A match-fit Tom Oliver snatched a draw from the ever inventive Mitch Adams in this year’s Beer v Cider food pairing challenge at Imbibe Live.
The battle of the ambassadors had been a long time coming. Back in 2017, Oliver of Oliver’s Cider & Perry triumphed over Adams, now operations manager at Euroboozer.
Dishes to match came from Tim Anderson, chef/proprietor of Brixton’s Japanese hotspot, Nanban. Deliberately going beyond the basics, our two sparring partners faced exquisite spicing, subtle savoury hits, plus flavour balances which magically appeared both intense and subtle at the same time.
The first round saw a panko-fried pork loin sandwich with vanilla mayo, jacked up with jerk tonkatsu sauce. First out of the traps, Oliver chose Dunkerton’s Organic Cider classic, Black Fox, with its bittersweet notes, ‘appley-ness’ (both of skins and flesh) plus natural sweetness. ‘I hope it will enhance or at least complement, Oliver said.
Adams meanwhile took another tack, employing the rye in Schremser’s Ruggen Bio Bier, to add pepperiness into the spice equation.
The audience verdict? Miraculously, a 50:50 split, so Anderson cast the deciding vote for cider. As well as sweetness and fruit flavours, “I like the acidity,” he explained.
Next up, a seriously good-looking Caesar salad – or ‘Japaneasar’, as it was rechristened. Crispy noodles, fried garlic and shaved parmesan nestling in a Romaine lettuce boat with katsuobushi-miso Caesar dressing. Oliver’s choice, Sheppy’s Kingston Black – a well-honed exposition – narrowly lost against the Moscatel-barrel-aged majesty of Stiegl’s small batch rarity, Sonnenkonig IV BA Double IPA. So 1:1 into the third round.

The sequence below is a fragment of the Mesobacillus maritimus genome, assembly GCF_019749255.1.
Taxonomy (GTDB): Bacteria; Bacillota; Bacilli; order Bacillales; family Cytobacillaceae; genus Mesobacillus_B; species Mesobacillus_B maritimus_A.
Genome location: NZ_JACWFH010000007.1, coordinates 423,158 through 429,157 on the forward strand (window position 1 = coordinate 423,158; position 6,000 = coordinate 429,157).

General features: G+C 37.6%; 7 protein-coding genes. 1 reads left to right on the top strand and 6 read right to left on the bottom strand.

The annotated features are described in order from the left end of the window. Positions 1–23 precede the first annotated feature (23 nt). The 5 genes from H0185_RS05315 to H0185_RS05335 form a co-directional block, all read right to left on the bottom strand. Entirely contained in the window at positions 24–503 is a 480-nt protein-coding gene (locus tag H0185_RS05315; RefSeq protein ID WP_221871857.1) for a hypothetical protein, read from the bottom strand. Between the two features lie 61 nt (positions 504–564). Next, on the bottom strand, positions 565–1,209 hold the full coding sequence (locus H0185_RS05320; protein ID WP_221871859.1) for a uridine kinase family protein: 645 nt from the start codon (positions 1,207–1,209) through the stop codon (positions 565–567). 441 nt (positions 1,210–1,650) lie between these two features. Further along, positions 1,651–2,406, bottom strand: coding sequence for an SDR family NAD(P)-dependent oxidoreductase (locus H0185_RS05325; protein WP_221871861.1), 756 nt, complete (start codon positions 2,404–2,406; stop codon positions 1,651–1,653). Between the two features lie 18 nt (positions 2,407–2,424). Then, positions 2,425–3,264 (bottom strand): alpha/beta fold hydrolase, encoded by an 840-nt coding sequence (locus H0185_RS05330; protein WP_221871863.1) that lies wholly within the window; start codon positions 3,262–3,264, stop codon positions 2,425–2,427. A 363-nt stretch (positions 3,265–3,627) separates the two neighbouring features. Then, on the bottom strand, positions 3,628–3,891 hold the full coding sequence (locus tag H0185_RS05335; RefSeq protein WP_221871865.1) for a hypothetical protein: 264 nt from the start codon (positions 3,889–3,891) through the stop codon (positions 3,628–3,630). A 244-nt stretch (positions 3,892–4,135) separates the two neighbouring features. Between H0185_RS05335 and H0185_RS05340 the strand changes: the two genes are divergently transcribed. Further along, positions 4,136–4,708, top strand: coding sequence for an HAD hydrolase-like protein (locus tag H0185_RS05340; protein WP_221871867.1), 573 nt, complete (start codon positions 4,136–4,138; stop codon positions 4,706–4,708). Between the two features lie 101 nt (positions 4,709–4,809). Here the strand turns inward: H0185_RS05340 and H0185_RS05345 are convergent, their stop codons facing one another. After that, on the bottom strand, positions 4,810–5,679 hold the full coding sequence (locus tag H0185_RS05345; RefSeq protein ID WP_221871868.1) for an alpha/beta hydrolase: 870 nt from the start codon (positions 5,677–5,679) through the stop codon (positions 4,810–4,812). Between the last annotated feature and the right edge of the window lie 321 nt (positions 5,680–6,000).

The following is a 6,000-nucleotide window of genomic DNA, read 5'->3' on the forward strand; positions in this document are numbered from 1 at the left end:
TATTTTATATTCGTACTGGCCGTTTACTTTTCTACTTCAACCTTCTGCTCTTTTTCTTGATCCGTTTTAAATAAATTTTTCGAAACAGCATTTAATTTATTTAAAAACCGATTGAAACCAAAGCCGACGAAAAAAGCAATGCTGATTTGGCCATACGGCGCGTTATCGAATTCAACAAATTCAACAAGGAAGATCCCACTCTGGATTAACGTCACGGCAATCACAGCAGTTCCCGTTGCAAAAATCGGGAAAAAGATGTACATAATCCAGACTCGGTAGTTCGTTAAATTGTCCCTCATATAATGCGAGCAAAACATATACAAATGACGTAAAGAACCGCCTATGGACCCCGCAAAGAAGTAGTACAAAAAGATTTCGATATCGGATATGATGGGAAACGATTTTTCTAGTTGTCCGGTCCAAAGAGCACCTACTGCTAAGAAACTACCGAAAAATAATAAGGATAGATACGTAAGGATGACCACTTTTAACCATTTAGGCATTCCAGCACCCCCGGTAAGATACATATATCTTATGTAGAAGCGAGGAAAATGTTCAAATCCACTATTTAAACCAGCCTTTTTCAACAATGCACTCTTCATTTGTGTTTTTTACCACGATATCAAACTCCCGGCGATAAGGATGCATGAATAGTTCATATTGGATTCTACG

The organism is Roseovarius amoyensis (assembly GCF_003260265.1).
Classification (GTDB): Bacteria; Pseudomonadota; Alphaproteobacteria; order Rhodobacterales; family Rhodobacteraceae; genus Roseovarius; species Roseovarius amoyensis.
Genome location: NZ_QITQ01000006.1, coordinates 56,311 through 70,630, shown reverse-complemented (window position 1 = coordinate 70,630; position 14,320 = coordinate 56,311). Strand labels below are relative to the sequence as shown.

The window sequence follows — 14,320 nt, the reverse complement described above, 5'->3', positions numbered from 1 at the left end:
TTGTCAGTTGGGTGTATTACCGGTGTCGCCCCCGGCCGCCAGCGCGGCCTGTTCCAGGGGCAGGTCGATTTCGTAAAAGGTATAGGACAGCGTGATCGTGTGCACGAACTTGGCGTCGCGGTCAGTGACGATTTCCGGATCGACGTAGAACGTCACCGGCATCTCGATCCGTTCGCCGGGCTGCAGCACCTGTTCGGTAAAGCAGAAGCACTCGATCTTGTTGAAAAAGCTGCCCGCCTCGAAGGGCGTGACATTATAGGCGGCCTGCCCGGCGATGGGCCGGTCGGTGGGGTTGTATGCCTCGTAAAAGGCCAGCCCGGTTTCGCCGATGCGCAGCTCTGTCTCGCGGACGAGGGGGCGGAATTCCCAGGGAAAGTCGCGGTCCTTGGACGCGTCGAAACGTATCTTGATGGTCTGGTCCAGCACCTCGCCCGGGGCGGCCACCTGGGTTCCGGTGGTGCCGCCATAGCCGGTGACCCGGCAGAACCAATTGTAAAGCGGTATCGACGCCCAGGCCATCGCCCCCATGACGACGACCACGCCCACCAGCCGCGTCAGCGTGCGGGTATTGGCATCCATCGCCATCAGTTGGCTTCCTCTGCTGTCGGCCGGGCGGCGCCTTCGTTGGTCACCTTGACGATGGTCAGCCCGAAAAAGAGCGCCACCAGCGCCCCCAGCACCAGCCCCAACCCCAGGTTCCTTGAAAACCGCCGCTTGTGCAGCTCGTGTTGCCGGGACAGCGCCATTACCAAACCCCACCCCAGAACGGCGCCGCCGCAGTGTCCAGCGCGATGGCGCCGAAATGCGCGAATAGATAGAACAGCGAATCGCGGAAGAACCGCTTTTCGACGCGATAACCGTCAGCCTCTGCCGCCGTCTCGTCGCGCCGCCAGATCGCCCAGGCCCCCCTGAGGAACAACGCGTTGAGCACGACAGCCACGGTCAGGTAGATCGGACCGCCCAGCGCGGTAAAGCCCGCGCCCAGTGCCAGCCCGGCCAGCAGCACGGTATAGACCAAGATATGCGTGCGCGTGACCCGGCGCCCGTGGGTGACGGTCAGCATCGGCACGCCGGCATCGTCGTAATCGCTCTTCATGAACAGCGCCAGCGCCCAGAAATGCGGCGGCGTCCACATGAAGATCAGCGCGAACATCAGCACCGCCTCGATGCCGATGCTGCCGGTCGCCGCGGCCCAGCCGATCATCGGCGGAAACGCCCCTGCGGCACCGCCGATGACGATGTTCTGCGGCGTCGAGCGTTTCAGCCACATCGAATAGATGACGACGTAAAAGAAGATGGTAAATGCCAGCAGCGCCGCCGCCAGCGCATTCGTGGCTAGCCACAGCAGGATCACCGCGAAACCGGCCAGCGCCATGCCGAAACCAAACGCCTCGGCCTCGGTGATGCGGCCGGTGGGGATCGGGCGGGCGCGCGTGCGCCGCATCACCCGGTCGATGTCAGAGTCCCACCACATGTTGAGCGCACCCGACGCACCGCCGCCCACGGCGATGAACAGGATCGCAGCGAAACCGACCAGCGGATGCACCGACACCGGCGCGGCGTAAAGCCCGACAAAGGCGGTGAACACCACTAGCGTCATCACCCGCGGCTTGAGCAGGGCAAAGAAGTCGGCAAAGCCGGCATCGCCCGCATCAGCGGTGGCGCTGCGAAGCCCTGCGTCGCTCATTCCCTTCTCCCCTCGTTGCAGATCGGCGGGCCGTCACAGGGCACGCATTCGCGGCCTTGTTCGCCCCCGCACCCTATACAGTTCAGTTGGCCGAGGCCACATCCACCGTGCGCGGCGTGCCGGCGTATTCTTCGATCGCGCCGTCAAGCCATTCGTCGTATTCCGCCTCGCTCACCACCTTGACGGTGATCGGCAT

Time for roasted rainbow carrots with citrus zest and pecans. Adams scored once more, despite an inspirational attempt from Oliver: the hopped méthode traditionnelle perry from Estonia’s sparkling maestro, Jaanihanso. It was Mikkeller’s Chinese Food Vesterbro Pils that won out, beautifully targeting both savoury and spicy notes.
Finally, Anderson’s unique take on profiteroles – choux buns filled with yuzu-and-chilli-infused whipped chocolate – threw our opponents somewhat. They guys pushed to wheel out the big guns: a salted caramel cider from Dudda’s Tun, Oliver triumphed over Mitch’s similarly contemporary offering, Tiny Rebel’s jam-doughnut in a glass, Pump Up The Jam. ‘That was fascinating,’ said Oliver. ‘I didn’t know where it would go.’
‘If I’d have turned up to a cider and food matching and had those four dishes and those four cider, I’d have had my mind blown,’ said Adams. ‘If I’d have turned up at a beer and food matching, I’d have been equally happy and impressed.’
For Anderson, the surprise was how well the ciders went. There’s already talk of a rematch, although no-one seems keen to wait two years. I sense Nanban will be getting a familiar ‘table for two’ booking before too long.